The Faster Times, an online newspaper launched in July 2009 (tagline: “A new type of newspaper for a new type of world”), has introduced a new kind of investigative model for that new world. The initiative allows readers to vote on one of three topics they want to see taken up by a staff reporter, and then help shape the investigation itself.

The reader investigation/collaboration is a first for The Faster Times, which was founded a little less than a year ago to fight the waning tide of original reporting caused by the financial crisis facing American journalism.

Founder and publisher Sam Apple calls the project a new twist on what he sees as somewhat one-sided collaborations between citizen journalists and professional journalists that have been done in the past. The plan takes some familiar elements tested by other crowd-selected and crowd-powered reporting methods one step further by combining the two concepts.

“What’s a little more original about this is that it’s not just citizen journalism or professional journalism, but an in-between model,” Apple said. “We have an experienced reporter working with tipsters that I think is going to be a really interesting experiment to see.”

“On-demand journalism,” giving consumers the power to pick an investigation’s topic, has been tried elsewhere, perhaps most notably by Spot.Us, where readers vote with their wallets to fund freelance story pitches. The Faster Times experiment differs in that there is no money changing hands, and in that the voters are asked to stick around help the journalist carry the investigation across the finish line.

After the readers select the topic, Apple aims for an open-source investigation unfettered by newsroom walls that, while it will not necessarily compel contributors to post their findings publicly if they’d rather e-mail the tips in privately, the fact that the investigation itself is ongoing will obviously not be top-secret. By making their reporting visible along the way, they hope to attract more reader-contributors.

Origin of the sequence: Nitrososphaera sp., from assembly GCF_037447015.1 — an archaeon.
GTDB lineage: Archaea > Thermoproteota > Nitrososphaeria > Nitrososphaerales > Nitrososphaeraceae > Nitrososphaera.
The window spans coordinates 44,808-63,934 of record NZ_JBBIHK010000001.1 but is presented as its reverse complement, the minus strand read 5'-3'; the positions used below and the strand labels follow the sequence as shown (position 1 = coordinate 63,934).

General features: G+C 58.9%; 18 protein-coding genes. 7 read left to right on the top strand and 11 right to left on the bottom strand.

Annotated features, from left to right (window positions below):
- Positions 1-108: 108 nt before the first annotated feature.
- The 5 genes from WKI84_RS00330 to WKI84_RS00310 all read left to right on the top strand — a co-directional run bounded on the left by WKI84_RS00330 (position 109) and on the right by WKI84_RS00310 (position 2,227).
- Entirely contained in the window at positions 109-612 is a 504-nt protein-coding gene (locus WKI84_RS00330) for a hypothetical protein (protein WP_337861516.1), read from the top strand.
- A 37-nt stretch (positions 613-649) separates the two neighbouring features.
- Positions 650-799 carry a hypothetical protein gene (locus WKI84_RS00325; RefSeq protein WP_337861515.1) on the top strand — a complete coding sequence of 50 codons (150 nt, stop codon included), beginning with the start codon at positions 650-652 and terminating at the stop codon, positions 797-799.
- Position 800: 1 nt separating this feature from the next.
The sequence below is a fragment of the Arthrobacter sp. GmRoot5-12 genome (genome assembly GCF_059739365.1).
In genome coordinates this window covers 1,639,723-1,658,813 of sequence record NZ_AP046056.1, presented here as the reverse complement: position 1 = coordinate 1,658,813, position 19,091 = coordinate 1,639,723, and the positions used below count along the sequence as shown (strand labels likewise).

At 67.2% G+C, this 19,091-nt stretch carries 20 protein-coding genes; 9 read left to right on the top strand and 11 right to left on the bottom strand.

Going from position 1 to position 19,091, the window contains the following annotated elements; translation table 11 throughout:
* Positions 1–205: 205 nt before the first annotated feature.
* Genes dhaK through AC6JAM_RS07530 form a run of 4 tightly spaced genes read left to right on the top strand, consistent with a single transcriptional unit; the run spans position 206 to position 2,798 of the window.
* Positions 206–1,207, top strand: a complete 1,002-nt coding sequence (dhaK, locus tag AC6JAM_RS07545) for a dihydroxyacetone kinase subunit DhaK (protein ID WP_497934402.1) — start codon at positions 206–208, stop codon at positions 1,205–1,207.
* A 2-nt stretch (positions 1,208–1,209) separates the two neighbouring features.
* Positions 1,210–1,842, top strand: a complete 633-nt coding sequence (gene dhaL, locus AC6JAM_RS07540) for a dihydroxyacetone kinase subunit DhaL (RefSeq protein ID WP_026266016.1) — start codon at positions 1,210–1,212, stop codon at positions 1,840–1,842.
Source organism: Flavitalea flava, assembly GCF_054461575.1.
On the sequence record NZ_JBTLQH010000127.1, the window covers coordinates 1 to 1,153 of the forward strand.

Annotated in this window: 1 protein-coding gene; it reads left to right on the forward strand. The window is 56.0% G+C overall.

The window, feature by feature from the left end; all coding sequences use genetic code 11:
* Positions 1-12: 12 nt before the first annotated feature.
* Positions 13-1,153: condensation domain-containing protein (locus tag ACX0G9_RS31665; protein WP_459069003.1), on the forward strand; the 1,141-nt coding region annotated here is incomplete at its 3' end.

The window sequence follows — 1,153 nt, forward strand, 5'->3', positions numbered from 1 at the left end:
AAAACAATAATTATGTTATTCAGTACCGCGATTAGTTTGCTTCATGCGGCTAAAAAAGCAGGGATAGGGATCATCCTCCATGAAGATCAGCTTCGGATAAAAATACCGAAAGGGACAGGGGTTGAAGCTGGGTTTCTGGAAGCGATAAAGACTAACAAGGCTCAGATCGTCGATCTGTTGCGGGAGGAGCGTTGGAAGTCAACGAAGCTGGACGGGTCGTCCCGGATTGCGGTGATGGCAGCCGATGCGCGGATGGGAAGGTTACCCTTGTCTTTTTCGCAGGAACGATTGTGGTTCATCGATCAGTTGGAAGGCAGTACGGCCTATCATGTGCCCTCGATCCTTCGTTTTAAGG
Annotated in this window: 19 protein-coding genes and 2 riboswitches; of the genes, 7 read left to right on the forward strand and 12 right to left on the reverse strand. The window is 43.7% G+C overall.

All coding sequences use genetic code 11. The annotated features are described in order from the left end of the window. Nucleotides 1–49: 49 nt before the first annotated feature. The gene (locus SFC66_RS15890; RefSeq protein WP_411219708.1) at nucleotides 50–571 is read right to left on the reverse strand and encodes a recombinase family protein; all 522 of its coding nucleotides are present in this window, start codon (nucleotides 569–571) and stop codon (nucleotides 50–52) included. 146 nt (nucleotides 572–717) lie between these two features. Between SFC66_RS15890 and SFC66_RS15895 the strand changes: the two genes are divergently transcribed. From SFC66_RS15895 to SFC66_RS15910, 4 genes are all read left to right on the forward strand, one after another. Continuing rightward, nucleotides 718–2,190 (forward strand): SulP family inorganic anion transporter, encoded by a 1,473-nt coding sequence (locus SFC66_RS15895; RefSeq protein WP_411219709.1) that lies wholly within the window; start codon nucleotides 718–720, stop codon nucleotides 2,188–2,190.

Inspired by Talking Points Memo’s frequent solicitations for reader tips in covering political events across the country, Apple, with the help of news and politics editor Nathan Hegedus, and environmental science reporter Amy Westervelt, envisions an ongoing blog-format conversation. They’ll ask readers to comb through databases and documents, emailing their tips, findings, original research, leaks and personal expertise to Westervelt, who will report them out. Her posts will be the basis for further reader participation and reporting in the comments section, pushing the investigation forward in an ongoing game of ping-pong between the professionals and the amateurs.

“The skill of being a talented writer is somewhat different than being a good researcher or investigator,” Apple said in describing the back-and-forth partnership. “And we’re hoping to find that kind of researcher talent out there, that is suited to working with a journalist,” he said. “I think the key to the success of this is to get the word out. That will, in a sense, be our biggest challenge.”

Apple’s hopes are that the project will be truly collaborative; dependent on readers’ research and insider expertise, thereby allowing them to continually push the story where they want to see it go — more of a Choose-Your-Own-Adventure than some of the Color-By-Numbers type collaborations of the past.

Of course, it is also a way for a cash-strapped start-up to capitalize on not just the wisdom of the crowd, but its numbers, too. The Faster Times’ 100-plus writers, scattered across the globe, get 75 percent of the ad revenue earned by their articles. Alas, Apple admits, that’s not very much.

“We’re a start-up, a collective of journalists, and we don’t have a ton of resources to do big investigations, which are expensive,” Apple says. “This is a way for us to do an investigation economically.”

The Faster Times has set no deadline for completion of its investigation and there will be no formal 2,000 word magazine-style wrap-up.

“When TPM is on a big story, what’s exciting is that you get the news piecemeal,” Apple said. “The fun of it is being along for the ride and finding little tidbits along the way. There should be a summary document at the end, but it would be stilted for it to show up in a normal article. And of course, the ideal situation is not to generate a report but to get some results.”

Alexandra Fenwick is an assistant editor at CJR.